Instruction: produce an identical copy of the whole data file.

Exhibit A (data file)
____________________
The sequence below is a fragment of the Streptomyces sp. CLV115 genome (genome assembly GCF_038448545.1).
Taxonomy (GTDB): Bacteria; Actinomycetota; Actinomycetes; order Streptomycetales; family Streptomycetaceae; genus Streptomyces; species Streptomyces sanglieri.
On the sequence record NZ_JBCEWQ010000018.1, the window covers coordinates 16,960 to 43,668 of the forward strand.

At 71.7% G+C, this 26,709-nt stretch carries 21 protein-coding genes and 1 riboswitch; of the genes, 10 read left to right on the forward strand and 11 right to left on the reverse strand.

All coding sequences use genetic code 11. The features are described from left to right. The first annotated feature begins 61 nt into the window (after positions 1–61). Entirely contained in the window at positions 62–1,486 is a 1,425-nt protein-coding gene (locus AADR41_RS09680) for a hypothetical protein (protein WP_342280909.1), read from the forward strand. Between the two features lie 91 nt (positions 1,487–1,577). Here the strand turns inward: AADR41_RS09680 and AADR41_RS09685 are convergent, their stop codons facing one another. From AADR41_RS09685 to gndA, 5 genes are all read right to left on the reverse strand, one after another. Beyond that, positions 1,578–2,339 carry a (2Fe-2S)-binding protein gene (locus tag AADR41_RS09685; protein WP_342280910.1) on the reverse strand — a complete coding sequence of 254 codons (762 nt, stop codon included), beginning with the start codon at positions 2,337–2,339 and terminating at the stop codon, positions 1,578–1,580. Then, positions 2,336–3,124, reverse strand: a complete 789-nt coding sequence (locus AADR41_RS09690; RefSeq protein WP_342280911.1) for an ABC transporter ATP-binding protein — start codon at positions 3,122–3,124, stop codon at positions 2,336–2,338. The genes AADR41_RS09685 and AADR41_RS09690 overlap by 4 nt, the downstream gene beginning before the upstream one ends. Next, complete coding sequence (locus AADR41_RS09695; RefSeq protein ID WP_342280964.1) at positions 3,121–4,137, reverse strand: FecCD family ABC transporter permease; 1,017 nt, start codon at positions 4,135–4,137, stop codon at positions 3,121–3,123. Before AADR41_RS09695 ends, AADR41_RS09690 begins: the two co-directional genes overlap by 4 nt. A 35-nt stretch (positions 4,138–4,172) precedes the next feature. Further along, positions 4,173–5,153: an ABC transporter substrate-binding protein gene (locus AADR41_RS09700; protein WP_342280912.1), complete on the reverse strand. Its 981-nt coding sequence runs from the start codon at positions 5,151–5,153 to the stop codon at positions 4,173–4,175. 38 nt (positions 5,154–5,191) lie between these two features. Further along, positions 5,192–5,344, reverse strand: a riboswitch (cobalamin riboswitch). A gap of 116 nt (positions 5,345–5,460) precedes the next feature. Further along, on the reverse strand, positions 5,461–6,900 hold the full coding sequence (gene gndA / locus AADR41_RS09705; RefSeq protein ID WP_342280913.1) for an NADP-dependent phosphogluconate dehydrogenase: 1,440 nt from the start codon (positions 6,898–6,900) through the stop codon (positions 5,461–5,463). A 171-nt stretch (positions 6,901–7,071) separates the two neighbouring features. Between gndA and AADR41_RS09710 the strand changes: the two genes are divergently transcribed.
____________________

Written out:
The sequence below is a fragment of the Streptomyces sp. CLV115 genome (genome assembly GCF_038448545.1).
Taxonomy (GTDB): Bacteria; Actinomycetota; Actinomycetes; order Streptomycetales; family Streptomycetaceae; genus Streptomyces; species Streptomyces sanglieri.
On the sequence record NZ_JBCEWQ010000018.1, the window covers coordinates 16,960 to 43,668 of the forward strand.

At 71.7% G+C, this 26,709-nt stretch carries 21 protein-coding genes and 1 riboswitch; of the genes, 10 read left to right on the forward strand and 11 right to left on the reverse strand.

All coding sequences use genetic code 11. The features are described from left to right. The first annotated feature begins 61 nt into the window (after positions 1–61). Entirely contained in the window at positions 62–1,486 is a 1,425-nt protein-coding gene (locus AADR41_RS09680) for a hypothetical protein (protein WP_342280909.1), read from the forward strand. Between the two features lie 91 nt (positions 1,487–1,577). Here the strand turns inward: AADR41_RS09680 and AADR41_RS09685 are convergent, their stop codons facing one another. From AADR41_RS09685 to gndA, 5 genes are all read right to left on the reverse strand, one after another. Beyond that, positions 1,578–2,339 carry a (2Fe-2S)-binding protein gene (locus tag AADR41_RS09685; protein WP_342280910.1) on the reverse strand — a complete coding sequence of 254 codons (762 nt, stop codon included), beginning with the start codon at positions 2,337–2,339 and terminating at the stop codon, positions 1,578–1,580. Then, positions 2,336–3,124, reverse strand: a complete 789-nt coding sequence (locus AADR41_RS09690; RefSeq protein WP_342280911.1) for an ABC transporter ATP-binding protein — start codon at positions 3,122–3,124, stop codon at positions 2,336–2,338. The genes AADR41_RS09685 and AADR41_RS09690 overlap by 4 nt, the downstream gene beginning before the upstream one ends. Next, complete coding sequence (locus AADR41_RS09695; RefSeq protein ID WP_342280964.1) at positions 3,121–4,137, reverse strand: FecCD family ABC transporter permease; 1,017 nt, start codon at positions 4,135–4,137, stop codon at positions 3,121–3,123. Before AADR41_RS09695 ends, AADR41_RS09690 begins: the two co-directional genes overlap by 4 nt. A 35-nt stretch (positions 4,138–4,172) precedes the next feature. Further along, positions 4,173–5,153: an ABC transporter substrate-binding protein gene (locus AADR41_RS09700; protein WP_342280912.1), complete on the reverse strand. Its 981-nt coding sequence runs from the start codon at positions 5,151–5,153 to the stop codon at positions 4,173–4,175. 38 nt (positions 5,154–5,191) lie between these two features. Further along, positions 5,192–5,344, reverse strand: a riboswitch (cobalamin riboswitch). A gap of 116 nt (positions 5,345–5,460) precedes the next feature. Further along, on the reverse strand, positions 5,461–6,900 hold the full coding sequence (gene gndA / locus AADR41_RS09705; RefSeq protein ID WP_342280913.1) for an NADP-dependent phosphogluconate dehydrogenase: 1,440 nt from the start codon (positions 6,898–6,900) through the stop codon (positions 5,461–5,463). A 171-nt stretch (positions 6,901–7,071) separates the two neighbouring features. Between gndA and AADR41_RS09710 the strand changes: the two genes are divergently transcribed.